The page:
The back panel is where you'll find the input socket, the volume knob, the switches for the various EQ settings, and the mini-jack input for the ARC measurement microphone.The back panel is where you'll find the input socket, the volume knob, the switches for the various EQ settings, and the mini-jack input for the ARC measurement microphone.The back panel of the iLoud MTM plays host to the expected mains input and signal sockets (analogue only on XLR/balanced jack 'combi' socket), a variable gain control that I left at maximum, and a bunch of push switches used to select EQ and input sensitivity options, and to engage the ARC room–correction mode. A USB port is present for applying firmware updates, and there's also a mini-jack input for the ARC mic and, finally, a reflex port. Flaring on the reflex port exit is not hugely generous, but, again, the compact dimensions of the MTM make that a bit tricky — there simply isn't the requisite back panel real estate. And while I'm on the subject of ports, considering the iLoud MTM's compact dimensions and competitive price, IK Multimedia would have had few options but to go with port loading. Closed–box loading would have required much more heavily engineered bass/mid drivers and significantly more amplifier power. Speaking of amplifier power, the iLoud MTM's bass/mid amp is rated at 70 Watts and its tweeter amp at 30 Watts.

Before I flesh out the iLoud MTM EQ options there's one more feature of its internal electronics that justifies a mention, and that is that the internal signal processing is entirely digital (at 48kHz, 32 bit). This means that there's an A–D conversion on the signal input and subsequently a D–A conversion before the amplification stages. It also means that the iLoud MTM designers had the opportunity to introduce crossover filter profiles that optimise the benefits of the D'Appolito format, and to correct for overall system phase response. Both of which they did. The only downside of such DSP adventures is that they introduce around 3ms of overall latency, which you may or may not feel is significant.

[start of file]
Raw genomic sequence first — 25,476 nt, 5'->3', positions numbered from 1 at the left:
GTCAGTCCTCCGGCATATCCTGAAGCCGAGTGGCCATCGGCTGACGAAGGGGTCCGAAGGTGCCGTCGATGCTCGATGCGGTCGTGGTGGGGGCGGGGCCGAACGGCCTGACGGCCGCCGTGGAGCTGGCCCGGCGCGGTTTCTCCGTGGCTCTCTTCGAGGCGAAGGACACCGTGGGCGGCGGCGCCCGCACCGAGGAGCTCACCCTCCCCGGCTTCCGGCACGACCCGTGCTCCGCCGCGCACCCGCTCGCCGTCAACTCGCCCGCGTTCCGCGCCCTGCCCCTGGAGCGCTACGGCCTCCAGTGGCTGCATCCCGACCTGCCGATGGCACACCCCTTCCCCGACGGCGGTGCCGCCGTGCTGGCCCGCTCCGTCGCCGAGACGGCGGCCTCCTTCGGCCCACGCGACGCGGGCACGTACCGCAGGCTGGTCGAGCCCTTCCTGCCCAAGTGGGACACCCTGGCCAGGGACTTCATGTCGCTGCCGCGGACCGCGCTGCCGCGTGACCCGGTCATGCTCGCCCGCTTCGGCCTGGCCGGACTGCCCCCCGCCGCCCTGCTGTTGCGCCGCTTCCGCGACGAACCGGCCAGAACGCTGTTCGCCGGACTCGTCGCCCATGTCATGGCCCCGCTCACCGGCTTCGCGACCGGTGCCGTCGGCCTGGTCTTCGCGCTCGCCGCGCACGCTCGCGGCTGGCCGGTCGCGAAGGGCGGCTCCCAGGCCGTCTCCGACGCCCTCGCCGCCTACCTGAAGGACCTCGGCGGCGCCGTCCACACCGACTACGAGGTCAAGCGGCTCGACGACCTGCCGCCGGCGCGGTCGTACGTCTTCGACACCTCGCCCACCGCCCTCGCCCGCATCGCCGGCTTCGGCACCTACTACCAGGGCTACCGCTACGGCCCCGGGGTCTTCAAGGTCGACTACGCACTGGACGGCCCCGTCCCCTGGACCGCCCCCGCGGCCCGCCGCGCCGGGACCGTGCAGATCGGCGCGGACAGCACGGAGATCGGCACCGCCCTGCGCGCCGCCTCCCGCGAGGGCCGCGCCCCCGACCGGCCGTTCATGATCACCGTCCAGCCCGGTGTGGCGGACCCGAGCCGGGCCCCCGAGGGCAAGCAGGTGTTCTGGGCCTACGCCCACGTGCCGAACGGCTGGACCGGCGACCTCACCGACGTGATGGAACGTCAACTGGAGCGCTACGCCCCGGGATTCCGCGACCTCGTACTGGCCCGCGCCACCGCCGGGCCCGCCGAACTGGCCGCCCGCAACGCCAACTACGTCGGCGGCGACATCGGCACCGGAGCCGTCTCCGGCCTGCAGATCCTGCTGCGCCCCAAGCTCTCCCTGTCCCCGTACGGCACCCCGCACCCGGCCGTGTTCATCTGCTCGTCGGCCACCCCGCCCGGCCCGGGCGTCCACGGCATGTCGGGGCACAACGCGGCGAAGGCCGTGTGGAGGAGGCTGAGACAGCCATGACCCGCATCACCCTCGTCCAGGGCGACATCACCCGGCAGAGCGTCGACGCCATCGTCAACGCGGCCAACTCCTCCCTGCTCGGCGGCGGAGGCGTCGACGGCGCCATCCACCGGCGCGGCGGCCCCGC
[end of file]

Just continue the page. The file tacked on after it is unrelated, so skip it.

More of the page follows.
EQ Options

Back to those EQ options. There's an LF extension switch offering 40, 50 and 60 Hz at -3dB (for such a small monitor -3dB at 40Hz is a pretty spectacular claim), an LF shelf offering +2dB, 0dB and -3dB from 100Hz down, an HF shelf offering ±2dB from 8kHz up, and a desk EQ profile that applies a 4dB dip around 160Hz and a 1.8dB boost around 1.8kHz. The EQ options are clearly useful but they immediately raise a question over their interaction with the onboard acoustic room correction. For example, if the desk EQ option is engaged when the ARC calibration process is carried out, does the ARC overwrite the EQ? I'll answer that shortly; you may remember I'm still on a promise to discuss the iLoud MTM's D'Appolito format, and why it's particularly suited to a monitor that might end up on a desk...

There's no magic in the D'Appolito idea, and it's not rocket science either. The two bass/mid drivers in a D'Appolito–format monitor work in parallel until at some point they hand over to the tweeter. As frequency rises in the band where the two bass/mid drivers work together, the wavelength will become similar to, and then less than, the distance between them. The result is that away from the directly forward axis, differences in path lengths between the two drivers and the listener's ears (or a measuring microphone) will result in destructive interference and, effectively, a narrowing of vertical dispersion (line–source PA systems control vertical dispersion in much the same way). Narrow vertical dispersion, as I've mused on before, seems quite a useful characteristic for nearfield monitors because it will suppress floor and ceiling reflections, but it's potentially even more useful for a small desk–mounted monitor because it will tend to take the desk surface reflection out of play. It seems to me that employing the D'Appolito format on a desktop monitor is a smart idea.